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There's only one existential retail question that's tougher than "debit or credit?", and that would be...


"Did you find everything that you're looking for?"
I was at Staples recently, late afternoon, and I was tired. A guy rushed into the store and asked the employee at the cash register, "Can you tell me where I can find Staples?" And I thought to myself, dude, you are more than clueless. There was a long pause and it was all I could do to not say anything–.until the cash register guy said, without even looking over, "Aisle Seven."
Oh. He meant, "Can you tell me where I can find staples?" not "Can you tell me where I can find Staples." Oops.
Still and all, is there any question more meaningless than "Did you find everything that you looking for?" Especially when you consider that the person asks you this question AFTER YOU'VE DONE YOUR SHOPPING and have made it to the cash register. Wouldn't it make more sense if someone had asked that question, say, in aisle seven, when you're looking for staples? Or Staples?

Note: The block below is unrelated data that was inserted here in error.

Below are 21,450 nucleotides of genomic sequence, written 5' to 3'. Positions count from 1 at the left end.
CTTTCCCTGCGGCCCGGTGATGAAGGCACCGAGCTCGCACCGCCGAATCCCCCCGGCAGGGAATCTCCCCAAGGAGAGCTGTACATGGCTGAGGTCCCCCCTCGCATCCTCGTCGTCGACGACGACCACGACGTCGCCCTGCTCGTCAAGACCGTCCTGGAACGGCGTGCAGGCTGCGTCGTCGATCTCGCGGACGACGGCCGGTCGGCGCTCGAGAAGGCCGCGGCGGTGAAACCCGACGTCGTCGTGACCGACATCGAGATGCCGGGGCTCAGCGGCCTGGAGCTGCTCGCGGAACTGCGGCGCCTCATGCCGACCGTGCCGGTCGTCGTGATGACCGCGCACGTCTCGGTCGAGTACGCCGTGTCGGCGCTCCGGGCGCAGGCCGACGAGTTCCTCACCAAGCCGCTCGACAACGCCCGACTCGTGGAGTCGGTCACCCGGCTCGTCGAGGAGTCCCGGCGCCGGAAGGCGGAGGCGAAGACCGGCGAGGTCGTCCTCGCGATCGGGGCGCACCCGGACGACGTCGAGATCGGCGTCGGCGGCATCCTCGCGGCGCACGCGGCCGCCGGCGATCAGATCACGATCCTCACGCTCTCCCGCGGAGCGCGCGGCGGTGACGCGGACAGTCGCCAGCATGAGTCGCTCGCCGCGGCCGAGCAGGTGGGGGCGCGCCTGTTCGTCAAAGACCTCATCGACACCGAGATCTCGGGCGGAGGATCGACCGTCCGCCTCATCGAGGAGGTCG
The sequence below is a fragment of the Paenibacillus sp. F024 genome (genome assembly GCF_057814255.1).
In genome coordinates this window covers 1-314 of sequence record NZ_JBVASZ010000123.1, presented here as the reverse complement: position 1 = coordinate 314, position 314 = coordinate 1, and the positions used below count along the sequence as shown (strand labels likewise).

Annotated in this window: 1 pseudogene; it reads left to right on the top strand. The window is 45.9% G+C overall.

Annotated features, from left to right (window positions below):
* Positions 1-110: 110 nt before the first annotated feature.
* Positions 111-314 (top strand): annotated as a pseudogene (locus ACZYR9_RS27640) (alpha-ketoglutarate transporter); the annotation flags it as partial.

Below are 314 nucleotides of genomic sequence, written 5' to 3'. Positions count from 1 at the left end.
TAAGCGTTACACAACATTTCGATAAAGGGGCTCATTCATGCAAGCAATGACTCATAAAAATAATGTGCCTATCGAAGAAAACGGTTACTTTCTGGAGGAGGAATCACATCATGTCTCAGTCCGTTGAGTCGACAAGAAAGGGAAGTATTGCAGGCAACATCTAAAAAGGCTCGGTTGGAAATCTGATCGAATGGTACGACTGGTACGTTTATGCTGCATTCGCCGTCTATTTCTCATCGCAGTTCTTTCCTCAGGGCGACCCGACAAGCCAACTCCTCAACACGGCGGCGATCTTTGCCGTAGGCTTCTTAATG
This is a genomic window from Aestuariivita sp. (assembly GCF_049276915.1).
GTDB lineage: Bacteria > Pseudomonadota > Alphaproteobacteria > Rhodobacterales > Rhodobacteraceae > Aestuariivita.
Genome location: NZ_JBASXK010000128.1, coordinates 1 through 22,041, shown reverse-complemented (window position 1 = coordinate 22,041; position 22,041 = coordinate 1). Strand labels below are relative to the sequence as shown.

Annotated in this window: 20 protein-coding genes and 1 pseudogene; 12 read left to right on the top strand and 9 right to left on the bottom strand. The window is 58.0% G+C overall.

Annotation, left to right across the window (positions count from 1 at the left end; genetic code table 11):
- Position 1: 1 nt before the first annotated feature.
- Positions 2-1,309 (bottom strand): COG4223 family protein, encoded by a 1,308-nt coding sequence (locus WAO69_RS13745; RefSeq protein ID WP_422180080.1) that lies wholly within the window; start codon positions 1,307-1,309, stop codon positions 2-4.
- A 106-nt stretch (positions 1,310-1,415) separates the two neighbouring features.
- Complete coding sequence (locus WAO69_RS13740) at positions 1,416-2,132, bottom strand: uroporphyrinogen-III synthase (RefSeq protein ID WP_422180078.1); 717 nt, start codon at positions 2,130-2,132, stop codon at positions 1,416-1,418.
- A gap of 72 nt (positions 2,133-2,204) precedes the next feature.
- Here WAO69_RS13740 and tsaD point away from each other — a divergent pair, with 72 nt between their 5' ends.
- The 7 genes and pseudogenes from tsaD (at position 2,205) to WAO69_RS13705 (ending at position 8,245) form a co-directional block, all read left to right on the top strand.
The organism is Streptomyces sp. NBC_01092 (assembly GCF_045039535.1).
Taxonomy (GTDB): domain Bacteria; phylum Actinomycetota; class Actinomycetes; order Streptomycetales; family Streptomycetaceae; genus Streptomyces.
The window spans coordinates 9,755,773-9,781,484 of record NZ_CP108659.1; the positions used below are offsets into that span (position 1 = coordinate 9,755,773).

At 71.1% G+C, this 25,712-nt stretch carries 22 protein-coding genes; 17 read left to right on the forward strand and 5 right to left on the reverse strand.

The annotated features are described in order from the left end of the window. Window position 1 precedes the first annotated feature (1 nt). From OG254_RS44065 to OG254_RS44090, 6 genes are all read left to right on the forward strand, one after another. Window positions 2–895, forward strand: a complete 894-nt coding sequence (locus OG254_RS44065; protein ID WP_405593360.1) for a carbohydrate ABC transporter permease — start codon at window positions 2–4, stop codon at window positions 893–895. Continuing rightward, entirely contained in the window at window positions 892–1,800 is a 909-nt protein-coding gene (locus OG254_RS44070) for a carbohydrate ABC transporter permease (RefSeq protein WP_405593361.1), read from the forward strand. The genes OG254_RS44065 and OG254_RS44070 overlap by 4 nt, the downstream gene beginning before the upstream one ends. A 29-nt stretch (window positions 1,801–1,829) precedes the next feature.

What do they expect you to say at that point? "Well, I was looking for world peace in the refurbished toner section but couldn't find it." Or, "Yes, I just need a bit more help locating a virtually new Treo 650–the one I lost a couple weeks ago downtown."
Sometimes, just to play with the programmed cashiers a bit, the moment they start to ask the question they've been trained to ask spontaneously, I'll interrupt and say, "I found everything I'm looking for." That often leaves them speechless, doing the gaping fish-mouth thing of opening and shutting wordlessly. "But did you REALLY find EVERYTHING you're looking for?" is about the only reply they come up with to that. At which point we're back on the trek for total consciousness.
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ABOUT THE AUTHOR

Tom Ehrenfeld is a former writer and editor with business publications such as Inc. Magazine and the Harvard Business Review. He has worked as a freelance writer, editor, and general business-writing factotum for the past nine years, and continues to do so from his home base of Cambridge, Mass. His first book is titled The Startup Garden: How Growing A Business Grows You.